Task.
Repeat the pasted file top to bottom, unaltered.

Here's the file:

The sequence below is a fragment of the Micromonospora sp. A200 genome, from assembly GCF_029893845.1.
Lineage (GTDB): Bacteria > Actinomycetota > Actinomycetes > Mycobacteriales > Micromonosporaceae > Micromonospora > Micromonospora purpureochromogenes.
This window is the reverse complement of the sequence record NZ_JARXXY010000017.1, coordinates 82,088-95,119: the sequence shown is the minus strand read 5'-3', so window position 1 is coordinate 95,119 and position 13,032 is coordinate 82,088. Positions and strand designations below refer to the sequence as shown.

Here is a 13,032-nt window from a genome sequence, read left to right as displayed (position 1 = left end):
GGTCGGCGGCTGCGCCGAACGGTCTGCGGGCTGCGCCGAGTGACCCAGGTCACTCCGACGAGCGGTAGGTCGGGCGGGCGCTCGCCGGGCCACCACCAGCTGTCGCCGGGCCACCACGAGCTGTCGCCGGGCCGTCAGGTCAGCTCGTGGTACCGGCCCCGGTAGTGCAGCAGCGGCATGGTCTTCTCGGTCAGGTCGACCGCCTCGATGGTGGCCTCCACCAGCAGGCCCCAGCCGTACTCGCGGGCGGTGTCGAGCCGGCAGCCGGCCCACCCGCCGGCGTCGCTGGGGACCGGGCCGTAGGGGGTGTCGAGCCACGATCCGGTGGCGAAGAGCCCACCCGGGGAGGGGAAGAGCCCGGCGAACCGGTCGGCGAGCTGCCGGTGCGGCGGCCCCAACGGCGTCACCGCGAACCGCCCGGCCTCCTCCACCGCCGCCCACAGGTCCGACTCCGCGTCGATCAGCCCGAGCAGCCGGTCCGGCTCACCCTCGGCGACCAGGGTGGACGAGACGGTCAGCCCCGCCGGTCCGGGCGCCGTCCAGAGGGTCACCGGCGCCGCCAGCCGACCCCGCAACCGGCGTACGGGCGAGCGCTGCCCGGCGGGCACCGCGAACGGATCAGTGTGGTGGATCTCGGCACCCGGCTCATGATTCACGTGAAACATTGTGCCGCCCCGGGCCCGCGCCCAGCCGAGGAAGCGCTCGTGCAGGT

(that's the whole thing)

The sequence below is a fragment of the Micromonospora sp. A200 genome, from assembly GCF_029893845.1.
Lineage (GTDB): Bacteria > Actinomycetota > Actinomycetes > Mycobacteriales > Micromonosporaceae > Micromonospora > Micromonospora purpureochromogenes.
This window is the reverse complement of the sequence record NZ_JARXXY010000017.1, coordinates 82,088-95,119: the sequence shown is the minus strand read 5'-3', so window position 1 is coordinate 95,119 and position 13,032 is coordinate 82,088. Positions and strand designations below refer to the sequence as shown.

Here is a 13,032-nt window from a genome sequence, read left to right as displayed (position 1 = left end):
GGTCGGCGGCTGCGCCGAACGGTCTGCGGGCTGCGCCGAGTGACCCAGGTCACTCCGACGAGCGGTAGGTCGGGCGGGCGCTCGCCGGGCCACCACCAGCTGTCGCCGGGCCACCACGAGCTGTCGCCGGGCCGTCAGGTCAGCTCGTGGTACCGGCCCCGGTAGTGCAGCAGCGGCATGGTCTTCTCGGTCAGGTCGACCGCCTCGATGGTGGCCTCCACCAGCAGGCCCCAGCCGTACTCGCGGGCGGTGTCGAGCCGGCAGCCGGCCCACCCGCCGGCGTCGCTGGGGACCGGGCCGTAGGGGGTGTCGAGCCACGATCCGGTGGCGAAGAGCCCACCCGGGGAGGGGAAGAGCCCGGCGAACCGGTCGGCGAGCTGCCGGTGCGGCGGCCCCAACGGCGTCACCGCGAACCGCCCGGCCTCCTCCACCGCCGCCCACAGGTCCGACTCCGCGTCGATCAGCCCGAGCAGCCGGTCCGGCTCACCCTCGGCGACCAGGGTGGACGAGACGGTCAGCCCCGCCGGTCCGGGCGCCGTCCAGAGGGTCACCGGCGCCGCCAGCCGACCCCGCAACCGGCGTACGGGCGAGCGCTGCCCGGCGGGCACCGCGAACGGATCAGTGTGGTGGATCTCGGCACCCGGCTCATGATTCACGTGAAACATTGTGCCGCCCCGGGCCCGCGCCCAGCCGAGGAAGCGCTCGTGCAGGT